12/03/14 4:00am
12/03/2014 4:00 AM |

Photo courtesy of Zeitgeist Films

 

Zero Motivation
Directed by Talya Lavie
Opens December 3 at Film Forum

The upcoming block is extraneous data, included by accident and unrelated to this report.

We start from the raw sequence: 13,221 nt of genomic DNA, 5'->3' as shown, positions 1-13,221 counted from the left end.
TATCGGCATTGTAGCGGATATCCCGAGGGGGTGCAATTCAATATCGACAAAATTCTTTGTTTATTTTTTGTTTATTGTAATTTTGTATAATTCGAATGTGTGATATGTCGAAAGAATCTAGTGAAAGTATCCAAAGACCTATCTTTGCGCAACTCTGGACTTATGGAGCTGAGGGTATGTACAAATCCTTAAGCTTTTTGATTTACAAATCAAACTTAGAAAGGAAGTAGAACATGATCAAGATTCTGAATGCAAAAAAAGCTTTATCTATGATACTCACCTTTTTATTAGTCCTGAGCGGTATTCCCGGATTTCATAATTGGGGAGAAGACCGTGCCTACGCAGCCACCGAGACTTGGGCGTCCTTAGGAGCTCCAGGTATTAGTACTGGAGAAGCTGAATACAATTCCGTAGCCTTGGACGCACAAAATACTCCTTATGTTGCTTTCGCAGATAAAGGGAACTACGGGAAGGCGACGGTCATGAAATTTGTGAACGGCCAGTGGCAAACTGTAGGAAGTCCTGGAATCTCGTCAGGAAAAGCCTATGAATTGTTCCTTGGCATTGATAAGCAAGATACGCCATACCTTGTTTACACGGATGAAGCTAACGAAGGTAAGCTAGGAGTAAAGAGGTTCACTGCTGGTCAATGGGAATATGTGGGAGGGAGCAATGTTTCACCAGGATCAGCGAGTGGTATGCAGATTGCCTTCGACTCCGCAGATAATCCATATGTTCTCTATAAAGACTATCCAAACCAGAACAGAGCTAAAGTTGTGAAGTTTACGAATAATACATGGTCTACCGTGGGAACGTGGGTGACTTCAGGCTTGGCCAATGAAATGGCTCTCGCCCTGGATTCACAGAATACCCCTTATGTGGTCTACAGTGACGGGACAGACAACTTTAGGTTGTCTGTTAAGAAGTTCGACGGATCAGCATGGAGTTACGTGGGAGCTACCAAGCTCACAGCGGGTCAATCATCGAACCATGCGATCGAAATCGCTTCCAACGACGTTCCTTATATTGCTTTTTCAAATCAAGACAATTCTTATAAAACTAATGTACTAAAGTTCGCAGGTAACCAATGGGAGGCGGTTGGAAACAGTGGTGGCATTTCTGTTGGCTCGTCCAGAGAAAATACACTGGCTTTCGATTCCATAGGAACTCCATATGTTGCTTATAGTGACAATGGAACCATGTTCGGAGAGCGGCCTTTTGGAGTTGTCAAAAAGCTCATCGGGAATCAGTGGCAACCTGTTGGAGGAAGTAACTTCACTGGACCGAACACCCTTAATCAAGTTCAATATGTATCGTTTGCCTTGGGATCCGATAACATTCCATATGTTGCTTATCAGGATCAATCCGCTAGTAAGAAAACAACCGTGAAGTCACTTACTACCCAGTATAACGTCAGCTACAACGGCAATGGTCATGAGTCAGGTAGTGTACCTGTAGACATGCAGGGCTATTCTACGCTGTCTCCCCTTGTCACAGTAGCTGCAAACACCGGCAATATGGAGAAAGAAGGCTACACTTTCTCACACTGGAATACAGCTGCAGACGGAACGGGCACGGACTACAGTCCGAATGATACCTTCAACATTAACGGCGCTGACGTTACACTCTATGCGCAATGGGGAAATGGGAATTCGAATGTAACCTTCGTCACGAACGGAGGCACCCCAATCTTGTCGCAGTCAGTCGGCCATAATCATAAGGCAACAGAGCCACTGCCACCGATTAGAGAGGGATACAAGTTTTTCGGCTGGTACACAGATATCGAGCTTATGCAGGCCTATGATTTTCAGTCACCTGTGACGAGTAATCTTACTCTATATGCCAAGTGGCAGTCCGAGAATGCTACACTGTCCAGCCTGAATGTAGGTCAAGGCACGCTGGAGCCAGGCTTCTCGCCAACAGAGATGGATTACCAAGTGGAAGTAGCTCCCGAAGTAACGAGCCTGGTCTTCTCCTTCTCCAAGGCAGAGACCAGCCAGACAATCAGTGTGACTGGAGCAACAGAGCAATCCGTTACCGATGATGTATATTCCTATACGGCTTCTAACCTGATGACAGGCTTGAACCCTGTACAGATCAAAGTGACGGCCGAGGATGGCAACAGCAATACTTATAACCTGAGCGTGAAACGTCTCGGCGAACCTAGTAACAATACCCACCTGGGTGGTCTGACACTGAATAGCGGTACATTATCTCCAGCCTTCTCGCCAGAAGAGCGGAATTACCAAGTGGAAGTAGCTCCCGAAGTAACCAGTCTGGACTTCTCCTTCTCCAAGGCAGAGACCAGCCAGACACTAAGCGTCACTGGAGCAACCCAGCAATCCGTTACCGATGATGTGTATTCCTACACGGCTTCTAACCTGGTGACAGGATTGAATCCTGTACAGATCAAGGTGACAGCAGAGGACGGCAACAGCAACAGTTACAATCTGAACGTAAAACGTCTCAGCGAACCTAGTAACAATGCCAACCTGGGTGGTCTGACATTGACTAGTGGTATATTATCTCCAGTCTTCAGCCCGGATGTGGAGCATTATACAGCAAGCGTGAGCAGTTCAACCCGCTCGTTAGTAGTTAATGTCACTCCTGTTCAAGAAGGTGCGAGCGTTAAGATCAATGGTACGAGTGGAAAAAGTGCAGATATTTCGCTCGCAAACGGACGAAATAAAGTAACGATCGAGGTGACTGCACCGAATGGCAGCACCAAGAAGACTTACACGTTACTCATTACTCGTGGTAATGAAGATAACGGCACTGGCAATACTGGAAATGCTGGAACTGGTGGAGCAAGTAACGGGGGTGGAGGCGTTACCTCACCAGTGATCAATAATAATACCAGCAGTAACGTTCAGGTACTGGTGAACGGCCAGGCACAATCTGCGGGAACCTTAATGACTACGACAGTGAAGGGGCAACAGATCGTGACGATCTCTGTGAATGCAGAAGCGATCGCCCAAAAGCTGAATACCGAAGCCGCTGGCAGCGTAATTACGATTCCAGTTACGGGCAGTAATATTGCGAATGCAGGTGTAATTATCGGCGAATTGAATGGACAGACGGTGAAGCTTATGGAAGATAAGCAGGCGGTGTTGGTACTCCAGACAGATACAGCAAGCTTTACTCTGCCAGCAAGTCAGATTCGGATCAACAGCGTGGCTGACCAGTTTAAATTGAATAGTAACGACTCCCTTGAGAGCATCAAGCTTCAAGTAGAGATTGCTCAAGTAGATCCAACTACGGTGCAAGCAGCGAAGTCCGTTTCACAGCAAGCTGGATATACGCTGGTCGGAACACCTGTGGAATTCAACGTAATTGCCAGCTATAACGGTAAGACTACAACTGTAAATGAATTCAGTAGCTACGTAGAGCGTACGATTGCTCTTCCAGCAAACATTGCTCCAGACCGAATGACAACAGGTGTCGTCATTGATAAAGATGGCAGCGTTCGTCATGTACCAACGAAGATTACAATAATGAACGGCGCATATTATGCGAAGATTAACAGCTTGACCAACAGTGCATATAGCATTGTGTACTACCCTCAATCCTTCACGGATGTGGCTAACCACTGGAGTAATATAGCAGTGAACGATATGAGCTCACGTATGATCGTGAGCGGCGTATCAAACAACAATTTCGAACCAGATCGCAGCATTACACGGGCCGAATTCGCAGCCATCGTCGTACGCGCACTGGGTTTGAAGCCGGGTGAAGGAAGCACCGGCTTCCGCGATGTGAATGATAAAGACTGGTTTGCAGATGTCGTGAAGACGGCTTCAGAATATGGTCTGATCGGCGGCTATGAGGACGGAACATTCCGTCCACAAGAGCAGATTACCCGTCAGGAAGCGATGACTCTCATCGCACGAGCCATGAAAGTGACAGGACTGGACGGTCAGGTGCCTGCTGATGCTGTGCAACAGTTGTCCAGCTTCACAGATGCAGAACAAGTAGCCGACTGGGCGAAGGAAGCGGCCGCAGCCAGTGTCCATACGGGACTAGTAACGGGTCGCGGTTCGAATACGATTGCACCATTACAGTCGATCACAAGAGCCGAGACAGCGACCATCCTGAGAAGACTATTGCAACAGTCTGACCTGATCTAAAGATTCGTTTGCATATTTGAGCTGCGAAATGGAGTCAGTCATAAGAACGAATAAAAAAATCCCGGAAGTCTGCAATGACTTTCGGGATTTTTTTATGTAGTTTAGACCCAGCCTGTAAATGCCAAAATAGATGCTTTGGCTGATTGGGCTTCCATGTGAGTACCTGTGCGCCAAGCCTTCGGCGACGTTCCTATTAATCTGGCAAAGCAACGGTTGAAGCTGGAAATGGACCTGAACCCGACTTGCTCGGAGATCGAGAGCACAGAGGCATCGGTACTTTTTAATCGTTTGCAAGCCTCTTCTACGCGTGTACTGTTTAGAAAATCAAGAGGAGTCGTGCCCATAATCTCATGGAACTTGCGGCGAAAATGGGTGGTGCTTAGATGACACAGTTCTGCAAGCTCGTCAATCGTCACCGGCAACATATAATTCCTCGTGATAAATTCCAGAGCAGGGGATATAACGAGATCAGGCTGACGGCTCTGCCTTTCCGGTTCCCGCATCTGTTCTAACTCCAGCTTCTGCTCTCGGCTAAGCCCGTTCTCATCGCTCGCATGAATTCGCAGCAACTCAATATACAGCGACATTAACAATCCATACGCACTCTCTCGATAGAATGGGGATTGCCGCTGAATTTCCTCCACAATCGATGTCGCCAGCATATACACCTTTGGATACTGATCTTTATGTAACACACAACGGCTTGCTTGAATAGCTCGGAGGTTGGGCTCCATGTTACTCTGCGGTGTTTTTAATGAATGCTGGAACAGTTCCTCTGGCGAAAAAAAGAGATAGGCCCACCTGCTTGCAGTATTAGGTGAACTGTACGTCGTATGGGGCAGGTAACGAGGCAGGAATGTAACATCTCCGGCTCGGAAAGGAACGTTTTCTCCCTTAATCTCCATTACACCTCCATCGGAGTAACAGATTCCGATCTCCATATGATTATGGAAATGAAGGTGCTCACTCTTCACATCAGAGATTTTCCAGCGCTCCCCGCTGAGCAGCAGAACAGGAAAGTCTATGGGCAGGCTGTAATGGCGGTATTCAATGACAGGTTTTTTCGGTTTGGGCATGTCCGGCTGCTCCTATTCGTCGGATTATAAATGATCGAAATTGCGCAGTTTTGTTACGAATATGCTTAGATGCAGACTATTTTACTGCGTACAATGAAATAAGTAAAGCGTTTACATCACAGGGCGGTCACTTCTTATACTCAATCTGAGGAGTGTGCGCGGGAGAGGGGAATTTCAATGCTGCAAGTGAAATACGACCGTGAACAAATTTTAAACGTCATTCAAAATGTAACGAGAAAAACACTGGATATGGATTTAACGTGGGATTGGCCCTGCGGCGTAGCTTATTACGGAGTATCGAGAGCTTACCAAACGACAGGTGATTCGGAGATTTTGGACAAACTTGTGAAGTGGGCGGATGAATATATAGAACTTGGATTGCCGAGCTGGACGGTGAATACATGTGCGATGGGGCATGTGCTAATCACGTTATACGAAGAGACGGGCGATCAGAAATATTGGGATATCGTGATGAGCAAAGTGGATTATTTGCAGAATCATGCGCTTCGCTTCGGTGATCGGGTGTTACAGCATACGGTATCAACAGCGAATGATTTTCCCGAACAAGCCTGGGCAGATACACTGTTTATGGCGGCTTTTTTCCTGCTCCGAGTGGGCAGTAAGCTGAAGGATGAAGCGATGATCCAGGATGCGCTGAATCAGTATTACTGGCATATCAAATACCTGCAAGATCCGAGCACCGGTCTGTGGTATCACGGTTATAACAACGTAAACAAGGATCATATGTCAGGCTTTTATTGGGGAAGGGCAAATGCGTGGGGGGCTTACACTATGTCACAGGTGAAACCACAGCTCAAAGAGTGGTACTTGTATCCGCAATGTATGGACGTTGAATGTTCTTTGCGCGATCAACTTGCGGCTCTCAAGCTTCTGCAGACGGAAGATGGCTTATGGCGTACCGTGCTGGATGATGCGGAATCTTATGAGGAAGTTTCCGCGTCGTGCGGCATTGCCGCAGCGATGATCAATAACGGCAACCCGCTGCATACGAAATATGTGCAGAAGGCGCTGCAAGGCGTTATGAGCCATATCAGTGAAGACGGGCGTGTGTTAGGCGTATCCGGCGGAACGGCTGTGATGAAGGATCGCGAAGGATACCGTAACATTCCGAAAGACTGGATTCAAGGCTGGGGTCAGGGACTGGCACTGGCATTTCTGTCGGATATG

When Sam Mitnick, one of Keith Gessen’s Sad Young Literary Men, travels to Israel to write his great Zionist novel, he instead arrives—prompted by a freewheeling IDF tank—at the realization that the Palestinians may be idiots, but the Israelis are fuckers, “and when Sam saw an idiot faced with his natural enemy, the fucker, he knew whose side he was on.” Talya Lavie’s Bored Young Military Women embrace being idiots and fuckers both, though they’re all young Israelis doing punishingly monotonous mandatory service in the admin office of a desert base. Lavie says she channeled classics of military malaise like M*A*S*H and Catch-22 when she was writing and directing her first feature, but the film quickly marches into Full Metal Jacket territory: it’s all pranks and paper shredders until a jilted fling takes a boxcutter into the bath.